The HOA Declaration of the Covenant states that “special valuations above $ 25,000 ($ 25,000.00) require the consent of a majority vote.
Members have the right to attend officially called special or annual member meetings and vote directly or on their behalf. Is the special evaluation covered in Chapter 720? If so, where? And what do you need if there is something in Chapter 720? Priority, our contract or Chapter 720?
The HOA Act, Chapter 720, Florida Statistics provides little guidance on special assessments (assessments outside the scope of regular budget assessments). Section 720.315, Fla. Stat. States that prior to the change, the developer-controlled board of directors cannot impose a special assessment without the approval of membership (a quorum majority is required). State of Emergency, Section 720.316, Fla. Stat. States that the Board has the authority to impose a special assessment without a membership vote, regardless of the declaration or other administrative documents, if the assessment corresponds to the damage caused by the event. If declared (this is clearly intended to be related to hurricane damage, but you can imagine situations that are also related to COVID emergencies, such as covering the lack of working capital associated with COVID. Funding an ongoing testing program in a very large HOA with many employees). The law also stipulates that meetings for which special assessments are considered must be mailed to members and parcel owners and posted on the property at least 14 days before the meeting. It’s virtually all the guidance it provides. The same applies to the condominium law, and there is almost no guidance. Generally speaking, the authority to specially evaluate an owner, and the restrictions on that authority, result in the administrative documents of each association.
Therefore, in your case, unless the evaluation under consideration can be directly linked to a state of emergency (and therefore does not fall under section 720.316), I think your declaration management provisions.
Generally speaking, an analysis of whether your governing document or legal control is a complex legal issue cannot be broadly answered. The Florida Constitution prohibits retroactively undermining substantive contractual rights as found in contract declarations, but the law also generally has statutory restrictions that are considered procedural in nature. I admit. So, for example, all condominiums must comply with the procedural election rules of the Condominium Act, even if their management documents specify different election procedures. However, in contrast, last year’s arbitrators said that the condominium law’s time-limited provisions are substantive, and unless the declaration is explicitly governed by the condominium law, the declaration is for pre-enactment condominiums. Has ruled that it should not be applied. It will be fixed from time to time. Not all lawyers agree with the interpretation, and it would be interesting to see if it would hold up in court if it was challenged.
We often refer to administrative documents and rules in columns. When I and others asked the board if there were any current governing documents, they didn’t seem to know where to find them. My question is where are they submitted and how can I get them?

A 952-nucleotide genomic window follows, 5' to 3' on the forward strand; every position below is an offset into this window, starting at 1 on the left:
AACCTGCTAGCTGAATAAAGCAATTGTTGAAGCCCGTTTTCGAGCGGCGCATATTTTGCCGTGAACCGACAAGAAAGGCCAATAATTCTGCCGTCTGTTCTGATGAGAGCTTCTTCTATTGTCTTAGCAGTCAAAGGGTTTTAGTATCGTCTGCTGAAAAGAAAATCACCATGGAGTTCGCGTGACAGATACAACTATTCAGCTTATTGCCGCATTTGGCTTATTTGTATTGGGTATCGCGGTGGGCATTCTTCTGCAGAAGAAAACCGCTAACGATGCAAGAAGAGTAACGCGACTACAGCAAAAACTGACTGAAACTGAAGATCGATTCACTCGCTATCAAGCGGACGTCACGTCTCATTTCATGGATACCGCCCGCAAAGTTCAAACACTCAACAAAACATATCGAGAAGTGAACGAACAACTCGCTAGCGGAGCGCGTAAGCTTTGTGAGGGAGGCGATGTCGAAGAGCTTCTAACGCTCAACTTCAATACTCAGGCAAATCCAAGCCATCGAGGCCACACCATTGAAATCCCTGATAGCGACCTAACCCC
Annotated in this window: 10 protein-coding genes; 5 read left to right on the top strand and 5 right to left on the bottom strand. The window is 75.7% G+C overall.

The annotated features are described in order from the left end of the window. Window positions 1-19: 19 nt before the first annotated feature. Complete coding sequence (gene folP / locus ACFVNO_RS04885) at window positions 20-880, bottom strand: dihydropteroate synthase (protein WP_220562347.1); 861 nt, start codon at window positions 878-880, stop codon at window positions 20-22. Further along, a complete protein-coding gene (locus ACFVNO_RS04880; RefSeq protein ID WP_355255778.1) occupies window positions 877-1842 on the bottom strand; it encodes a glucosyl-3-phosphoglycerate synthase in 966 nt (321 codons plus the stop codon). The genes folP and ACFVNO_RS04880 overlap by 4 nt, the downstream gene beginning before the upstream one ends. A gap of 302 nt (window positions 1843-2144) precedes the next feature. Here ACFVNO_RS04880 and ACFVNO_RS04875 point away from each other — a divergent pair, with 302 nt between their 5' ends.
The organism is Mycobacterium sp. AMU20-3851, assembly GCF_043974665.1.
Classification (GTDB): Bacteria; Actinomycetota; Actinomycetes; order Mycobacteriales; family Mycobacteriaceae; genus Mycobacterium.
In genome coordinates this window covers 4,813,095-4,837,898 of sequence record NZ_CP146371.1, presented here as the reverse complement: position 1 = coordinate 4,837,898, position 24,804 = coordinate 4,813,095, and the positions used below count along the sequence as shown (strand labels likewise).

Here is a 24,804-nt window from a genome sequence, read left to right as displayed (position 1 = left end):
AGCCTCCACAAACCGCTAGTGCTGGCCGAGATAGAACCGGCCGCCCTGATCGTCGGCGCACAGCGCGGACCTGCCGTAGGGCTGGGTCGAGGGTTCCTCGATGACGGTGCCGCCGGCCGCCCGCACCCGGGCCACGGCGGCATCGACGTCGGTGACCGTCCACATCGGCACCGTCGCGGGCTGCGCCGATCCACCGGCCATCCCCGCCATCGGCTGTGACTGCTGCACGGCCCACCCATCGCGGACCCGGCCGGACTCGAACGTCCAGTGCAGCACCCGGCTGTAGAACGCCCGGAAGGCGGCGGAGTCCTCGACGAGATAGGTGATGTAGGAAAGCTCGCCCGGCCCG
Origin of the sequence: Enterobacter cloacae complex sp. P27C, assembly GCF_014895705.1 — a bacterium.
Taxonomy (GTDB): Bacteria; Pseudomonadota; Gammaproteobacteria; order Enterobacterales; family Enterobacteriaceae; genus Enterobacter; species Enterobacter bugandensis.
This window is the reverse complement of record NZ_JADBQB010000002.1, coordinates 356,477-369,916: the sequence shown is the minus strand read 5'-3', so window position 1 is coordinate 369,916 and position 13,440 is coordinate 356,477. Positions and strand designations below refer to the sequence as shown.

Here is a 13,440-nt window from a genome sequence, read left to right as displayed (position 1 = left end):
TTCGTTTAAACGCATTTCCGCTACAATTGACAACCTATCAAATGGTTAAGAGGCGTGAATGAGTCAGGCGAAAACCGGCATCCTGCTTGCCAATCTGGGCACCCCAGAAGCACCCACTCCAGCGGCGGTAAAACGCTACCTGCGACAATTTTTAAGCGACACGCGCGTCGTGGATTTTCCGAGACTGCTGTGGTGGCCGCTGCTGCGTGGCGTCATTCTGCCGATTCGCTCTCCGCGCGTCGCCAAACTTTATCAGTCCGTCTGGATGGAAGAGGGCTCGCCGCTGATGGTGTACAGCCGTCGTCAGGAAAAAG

Generally speaking, the governing document of a co-operative consists of a declaration of covenants or condominiums, articles of incorporation, bylaws, and rules and regulations usually promulgated by the board (cooperatives work a little differently). Note), there are usually the company’s articles of incorporation and proprietary leases that explain the rights of shareholders to use the unit). Declarations, articles of incorporation, and bylaws are most often recorded in the official records of the county in which the community is located (although the only very old community without articles of incorporation and bylaws is the declaration). With a little trial and error, anyone can download these documents from the county website. The rules and regulations passed by the board usually do not need to be recorded in the condominium and are only available to the board if they exist. HOA rules and regulations based on recent revisions to the HOA Act must be recorded in public records. However, under both Condominium and HOA laws, declarations, bylaws, articles and rules are official records and the association is obliged to keep and inspect copies of them. In fact, the Condominium Act is an association that explicitly maintains copies of declarations, bylaws, articles, and rules and makes them available to owners and prospective buyers at actual printing costs.
If the board needs a copy of the administration document, you can ask a lawyer for help.
Backer Aboud Poliakoff & Foelster, a partner of LLP, Ryan Poliakoff is a board-certified specialist in condominium and planning and development law. This column is dedicated to the memory of Gary Polyakov, a pioneer and tireless supporter of the neighborhood association’s legal industry and author of treatises, books and hundreds of articles. Ryan Poliakoff and Gary Poliakoff are co-authors of New Neighborhoods — The Consumer’s Guide to Condominium, Co-Op and HOA Living. Email your question to firstname.lastname@example.org. Be sure to include your location.
Special evaluation managed by association documents
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